More than 600 elected officials, community leaders and project partners attended a dedication ceremony for the Claude “Bud” Lewis Carlsbad Desalination on December 14, 2015. During the dedication event, the plant was named in honor of the late Carlsbad mayor, who was instrumental in making Carlsbad the host city for the plant. The event culminated with a “turning of the wheel” to symbolize the start of the water delivery. The Carlsbad plant is the nation’s largest seawater desalination project, producing approximately 50 million gallons of water per day, or about 10 percent of the region’s water supply.
Archive for date: March 22nd, 2018
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Agency aims to boost efficiency of large-scale water pipelines
San Diego, Calif. – As part of its pioneering approach to pipeline asset management, the San Diego County Water Authority is co-sponsoring a nationwide contest to advance leak- and corrosion-detection technologies for large-diameter pipelines. Leaks and corrosion are major problems across the country, resulting in billions of gallons of water wasted annually – enough to fill more than three million Olympic-sized swimming pools – along with disruptions in water service and costly repairs. The competition runs through May 8 and includes a $75,000 purse provided by the U.S. Bureau of Reclamation, the nation’s largest water provider and the operator of more than 20,000 miles of buried water pipelines.
Proposition 68 would benefit Salton Sea restoration and other vital projects
San Diego, Calif. – The San Diego County Water Authority’s Board of Directors voted to endorse Proposition 68, a state bond measure that would fund projects important to the San Diego region and allocate more than $1 billion for water-related initiatives statewide. If passed by California voters on June 5, the bond would provide $200 million to Salton Sea restoration activities and $12 million for the San Diego River Conservancy as part of a $4 billion package to address natural resource issues across California.
Every brief rain brings hope that California is not slipping back into drought. And local water officials assure us that we have enough water to get us through the year, even if the drought resumes. They point to state and local reservoirs filled to their historic averages or more, a deal to access water from the Imperial Valley and added supply from a new desalination plant in Carlsbad.
A powerful storm moved into Southern California on Wednesday, drenching fire-ravaged neighborhoods and setting several new rainfall records for the day but so far not causing the damage and destruction that some officials feared. The storm marked a direct hit by an “atmospheric river” system but has proved to be less powerful than forecasters initially predicted. Still, they warned that the heaviest downpour is yet to come on Thursday and urged residents to stay vigilant.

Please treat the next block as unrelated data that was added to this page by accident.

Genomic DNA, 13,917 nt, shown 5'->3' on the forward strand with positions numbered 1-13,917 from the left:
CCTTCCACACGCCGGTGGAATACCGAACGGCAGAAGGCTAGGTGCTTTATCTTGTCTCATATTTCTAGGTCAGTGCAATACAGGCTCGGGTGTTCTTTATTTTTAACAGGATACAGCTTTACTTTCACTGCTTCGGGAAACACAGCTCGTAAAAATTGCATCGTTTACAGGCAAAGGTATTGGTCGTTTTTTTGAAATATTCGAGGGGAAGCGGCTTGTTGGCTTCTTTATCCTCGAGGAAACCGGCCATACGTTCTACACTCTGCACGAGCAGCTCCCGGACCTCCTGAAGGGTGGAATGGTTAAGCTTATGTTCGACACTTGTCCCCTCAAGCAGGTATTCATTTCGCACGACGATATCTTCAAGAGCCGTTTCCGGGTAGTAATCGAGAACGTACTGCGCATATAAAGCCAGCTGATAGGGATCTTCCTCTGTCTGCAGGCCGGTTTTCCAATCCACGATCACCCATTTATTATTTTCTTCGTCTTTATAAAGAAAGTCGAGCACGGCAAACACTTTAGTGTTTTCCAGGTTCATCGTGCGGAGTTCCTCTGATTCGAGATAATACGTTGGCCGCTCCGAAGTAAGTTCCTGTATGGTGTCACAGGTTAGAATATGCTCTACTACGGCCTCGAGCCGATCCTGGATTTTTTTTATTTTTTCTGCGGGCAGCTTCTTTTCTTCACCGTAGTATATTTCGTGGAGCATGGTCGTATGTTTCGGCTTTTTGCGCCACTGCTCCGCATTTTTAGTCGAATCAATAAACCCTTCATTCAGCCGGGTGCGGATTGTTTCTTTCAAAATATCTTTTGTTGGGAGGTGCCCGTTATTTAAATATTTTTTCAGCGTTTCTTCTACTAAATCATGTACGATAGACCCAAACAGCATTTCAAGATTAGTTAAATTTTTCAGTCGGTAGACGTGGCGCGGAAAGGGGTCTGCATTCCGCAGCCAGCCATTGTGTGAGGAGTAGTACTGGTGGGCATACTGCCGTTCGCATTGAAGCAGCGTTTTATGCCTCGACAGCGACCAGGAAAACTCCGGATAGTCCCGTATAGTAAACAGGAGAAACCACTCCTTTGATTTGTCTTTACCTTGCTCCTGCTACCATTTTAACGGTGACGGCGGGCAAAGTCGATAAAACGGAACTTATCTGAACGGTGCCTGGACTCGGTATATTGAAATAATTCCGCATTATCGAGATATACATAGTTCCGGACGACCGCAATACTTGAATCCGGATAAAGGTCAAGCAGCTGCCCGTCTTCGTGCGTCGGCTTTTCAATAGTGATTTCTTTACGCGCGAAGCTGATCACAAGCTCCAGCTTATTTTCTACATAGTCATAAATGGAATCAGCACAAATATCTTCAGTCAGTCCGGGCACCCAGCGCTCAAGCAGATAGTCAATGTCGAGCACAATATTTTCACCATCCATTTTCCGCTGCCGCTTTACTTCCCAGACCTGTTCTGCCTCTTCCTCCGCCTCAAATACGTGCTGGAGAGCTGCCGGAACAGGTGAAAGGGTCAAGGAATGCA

The San Diego County Water Authority Board of Directors voted Thursday to endorse Proposition 68, a $4 billion state bond measure on the June 5 ballot for parks, natural resources protection, climate adaptation, water quality and supply and flood protection. Approval of the measure would mean $12 million for the San Diego River Conservancy and $200 million to Salton Sea restoration activities. “Robust Salton Sea funding in this bond measure is significant for San Diego County because it supports agreements that generate substantial water supplies for our region,” said Mark Muir, chair of the water authority’s board.
Last year’s deluge of water was significant enough in Southern California to end a six-year drought in the region, but not enough to keep the drought at bay this year. The U.S. Drought monitor finds most of San Diego County is experiencing moderate drought conditions with much of the region in the Los Angeles basin experiencing severe drought conditions. The KPBS Drought Tracker follows rainfall and snowpack conditions, with the help of Scripps Institution of Oceanography, and both indicators are significantly below where they should be for this time of year.
A fierce atmospheric river blasted the northern and central Sierra overnight, dumping several feet of snow to elevations above 8,000 feet and bringing a slushy mix of rain and snow to lower elevations. On State Route 88 over the Carson Spur, Caltrans snow ploughs faced drifts that rose well above the top of their trucks. As of 11:30 a.m., the road still wasn’t clear. In the mountains, ski resorts shuttered lifts due to the high volume of snow. Squaw Valley and Alpine Ski resorts ceased operations at 3 p.m. due to high avalanche conditions.
The flows have been shut off through the Hyatt Powerhouse at the base of Oroville Dam, and the lake is beginning to rise. And that’s all by design, according to the state Department of Water Resources. The flows were shut down about 10 p.m. Wednesday and hadn’t resumed as of Thursday afternoon. But hours-long cutoffs have been occurring since March 8. Since March 15, water has been released for a few hours in the morning and a few hours in the evening but the penstocks in the powerhouse have been closed off for the rest of the day.
Heavy rain in the Sierra foothills pushed a small dam within San Francisco’s Hetch Hetchy water system to the brink of failure Thursday, sending a brief scare through the rural region where roads were closed and a few dozen residents were forced to evacuate. Officials at the San Francisco Public Utilities Commission said the danger in the area, west of Yosemite National Park, had diminished by nightfall as the storm gave way. There was no interruption to water service for the agency’s 2.7 million Bay Area customers.